Here is the press Release from the Cambridge Arts Council:


May 14, 2013


Jason Weeks, Executive Director

617-349-4383 or

Julie Barry, Director of Community Arts

617-349-4381 or

New Poet Populist Named In Cambridge

Cambridge, MA –The City of Cambridge announces that Lo Galluccio has won election as the 2013 Poet Populist. The Cambridge Poet Populist is selected by Cambridge residents to represent the art of poetry for the City of Cambridge. During her two-year span, Lo will have the opportunity to affect the artistic landscape of the Cambridge community and help the unique creative spirit of Cambridge thrive. The official induction ceremony for Galluccio will take place under the Poet Populist Tent at the Cambridge River Festival on Saturday, June 1, 2013 2:30pm.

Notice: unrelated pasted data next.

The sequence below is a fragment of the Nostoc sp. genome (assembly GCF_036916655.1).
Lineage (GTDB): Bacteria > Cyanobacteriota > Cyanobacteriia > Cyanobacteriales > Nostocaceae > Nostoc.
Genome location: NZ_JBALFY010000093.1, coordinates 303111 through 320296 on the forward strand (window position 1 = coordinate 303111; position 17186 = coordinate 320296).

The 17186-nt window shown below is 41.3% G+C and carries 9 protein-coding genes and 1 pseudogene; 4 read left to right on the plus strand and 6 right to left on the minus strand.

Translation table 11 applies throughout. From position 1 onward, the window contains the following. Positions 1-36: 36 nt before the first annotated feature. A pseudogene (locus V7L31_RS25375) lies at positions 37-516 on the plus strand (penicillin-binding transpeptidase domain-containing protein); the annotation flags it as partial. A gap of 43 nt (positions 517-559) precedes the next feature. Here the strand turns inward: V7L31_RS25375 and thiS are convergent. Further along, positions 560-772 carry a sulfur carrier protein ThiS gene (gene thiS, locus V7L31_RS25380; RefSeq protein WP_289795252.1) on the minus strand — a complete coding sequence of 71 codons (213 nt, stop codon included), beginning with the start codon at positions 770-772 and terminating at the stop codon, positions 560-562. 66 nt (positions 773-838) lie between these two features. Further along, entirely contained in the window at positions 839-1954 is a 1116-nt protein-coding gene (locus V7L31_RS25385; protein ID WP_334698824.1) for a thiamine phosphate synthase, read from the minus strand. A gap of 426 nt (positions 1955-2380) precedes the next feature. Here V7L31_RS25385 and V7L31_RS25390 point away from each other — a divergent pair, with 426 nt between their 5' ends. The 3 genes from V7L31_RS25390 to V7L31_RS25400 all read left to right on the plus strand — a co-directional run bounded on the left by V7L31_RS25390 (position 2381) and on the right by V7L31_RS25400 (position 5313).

Lo Galluccio is a vocal artist, memoirist and poet whose roots lie in the Lower East Side of NYC, though she is a Cambridge native and a Harvard graduate. Lo has released three books in Boston, since returning in 2001: “Hot Rain,” a chapbook with illustrations put out by Ibbetson St. Press, “Sarasota VII” a prose-poem memoir published by Cervena Barva Press and “Terrible Baubles” a chapbook on Propaganda Press. Some of the poems in “Terrible Baubles” were set to music or made into songs for a CD released on Studio 234 records this past year, with piano by Eric Zinman and cello by Mobius artist Jane Wang. Lo has two other vocal CDs “Being Visited” on the Knitting Factory label in NYC, and “Spell on You,” self-released in Boston, an avant jazz and blues CD. Her websites are and She was the Arts editor of the Cambridge Alewife from 2003-2007 and continues to review poetry for the Ibbetson St. small press blog. Lo has developed a distinctive lyrical style of poetry and uses spoken and sung iterations for some of her pieces, especially the more surreal texts. As a page poet, Lo often likes to follow a rhyming pattern, following poets like Anne Sexton. She hopes to combine her love of music and spoken word as the Poet Populist while reaching out to many venues in Cambridge and including all styles of poetry, including slam.